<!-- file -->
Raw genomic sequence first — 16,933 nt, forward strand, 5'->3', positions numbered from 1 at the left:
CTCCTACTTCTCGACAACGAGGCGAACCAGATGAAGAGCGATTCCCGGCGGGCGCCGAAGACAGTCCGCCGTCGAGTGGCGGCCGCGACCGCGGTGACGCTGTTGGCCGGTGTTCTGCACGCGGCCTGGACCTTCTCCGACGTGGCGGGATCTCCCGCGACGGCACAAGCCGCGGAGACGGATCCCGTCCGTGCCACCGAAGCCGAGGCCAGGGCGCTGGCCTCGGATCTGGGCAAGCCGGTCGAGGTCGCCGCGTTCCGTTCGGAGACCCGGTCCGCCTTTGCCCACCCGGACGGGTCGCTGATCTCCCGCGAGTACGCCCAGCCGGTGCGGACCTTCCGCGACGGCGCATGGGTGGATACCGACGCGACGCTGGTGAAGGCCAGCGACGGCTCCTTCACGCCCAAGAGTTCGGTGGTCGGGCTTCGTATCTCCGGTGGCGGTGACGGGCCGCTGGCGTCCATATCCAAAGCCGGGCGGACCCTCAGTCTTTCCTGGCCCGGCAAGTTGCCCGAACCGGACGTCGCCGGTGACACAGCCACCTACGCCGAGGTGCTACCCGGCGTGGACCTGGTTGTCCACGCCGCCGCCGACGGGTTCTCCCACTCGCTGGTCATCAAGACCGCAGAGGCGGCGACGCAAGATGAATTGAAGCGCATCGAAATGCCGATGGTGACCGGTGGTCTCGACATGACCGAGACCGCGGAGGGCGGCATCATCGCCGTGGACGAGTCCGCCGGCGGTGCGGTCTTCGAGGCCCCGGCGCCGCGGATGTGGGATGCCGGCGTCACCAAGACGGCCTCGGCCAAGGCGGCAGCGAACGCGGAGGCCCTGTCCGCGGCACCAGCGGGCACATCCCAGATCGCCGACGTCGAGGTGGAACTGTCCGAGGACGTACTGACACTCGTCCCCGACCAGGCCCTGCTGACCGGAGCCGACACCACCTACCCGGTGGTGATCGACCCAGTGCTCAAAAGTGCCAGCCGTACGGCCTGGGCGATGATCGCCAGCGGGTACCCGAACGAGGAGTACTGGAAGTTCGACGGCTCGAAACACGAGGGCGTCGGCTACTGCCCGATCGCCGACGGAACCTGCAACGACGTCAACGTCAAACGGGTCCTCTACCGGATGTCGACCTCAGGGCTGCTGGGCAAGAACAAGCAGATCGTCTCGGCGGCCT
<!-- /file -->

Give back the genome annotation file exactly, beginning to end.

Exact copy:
Raw genomic sequence first — 16,933 nt, forward strand, 5'->3', positions numbered from 1 at the left:
CTCCTACTTCTCGACAACGAGGCGAACCAGATGAAGAGCGATTCCCGGCGGGCGCCGAAGACAGTCCGCCGTCGAGTGGCGGCCGCGACCGCGGTGACGCTGTTGGCCGGTGTTCTGCACGCGGCCTGGACCTTCTCCGACGTGGCGGGATCTCCCGCGACGGCACAAGCCGCGGAGACGGATCCCGTCCGTGCCACCGAAGCCGAGGCCAGGGCGCTGGCCTCGGATCTGGGCAAGCCGGTCGAGGTCGCCGCGTTCCGTTCGGAGACCCGGTCCGCCTTTGCCCACCCGGACGGGTCGCTGATCTCCCGCGAGTACGCCCAGCCGGTGCGGACCTTCCGCGACGGCGCATGGGTGGATACCGACGCGACGCTGGTGAAGGCCAGCGACGGCTCCTTCACGCCCAAGAGTTCGGTGGTCGGGCTTCGTATCTCCGGTGGCGGTGACGGGCCGCTGGCGTCCATATCCAAAGCCGGGCGGACCCTCAGTCTTTCCTGGCCCGGCAAGTTGCCCGAACCGGACGTCGCCGGTGACACAGCCACCTACGCCGAGGTGCTACCCGGCGTGGACCTGGTTGTCCACGCCGCCGCCGACGGGTTCTCCCACTCGCTGGTCATCAAGACCGCAGAGGCGGCGACGCAAGATGAATTGAAGCGCATCGAAATGCCGATGGTGACCGGTGGTCTCGACATGACCGAGACCGCGGAGGGCGGCATCATCGCCGTGGACGAGTCCGCCGGCGGTGCGGTCTTCGAGGCCCCGGCGCCGCGGATGTGGGATGCCGGCGTCACCAAGACGGCCTCGGCCAAGGCGGCAGCGAACGCGGAGGCCCTGTCCGCGGCACCAGCGGGCACATCCCAGATCGCCGACGTCGAGGTGGAACTGTCCGAGGACGTACTGACACTCGTCCCCGACCAGGCCCTGCTGACCGGAGCCGACACCACCTACCCGGTGGTGATCGACCCAGTGCTCAAAAGTGCCAGCCGTACGGCCTGGGCGATGATCGCCAGCGGGTACCCGAACGAGGAGTACTGGAAGTTCGACGGCTCGAAACACGAGGGCGTCGGCTACTGCCCGATCGCCGACGGAACCTGCAACGACGTCAACGTCAAACGGGTCCTCTACCGGATGTCGACCTCAGGGCTGCTGGGCAAGAACAAGCAGATCGTCTCGGCGGCCT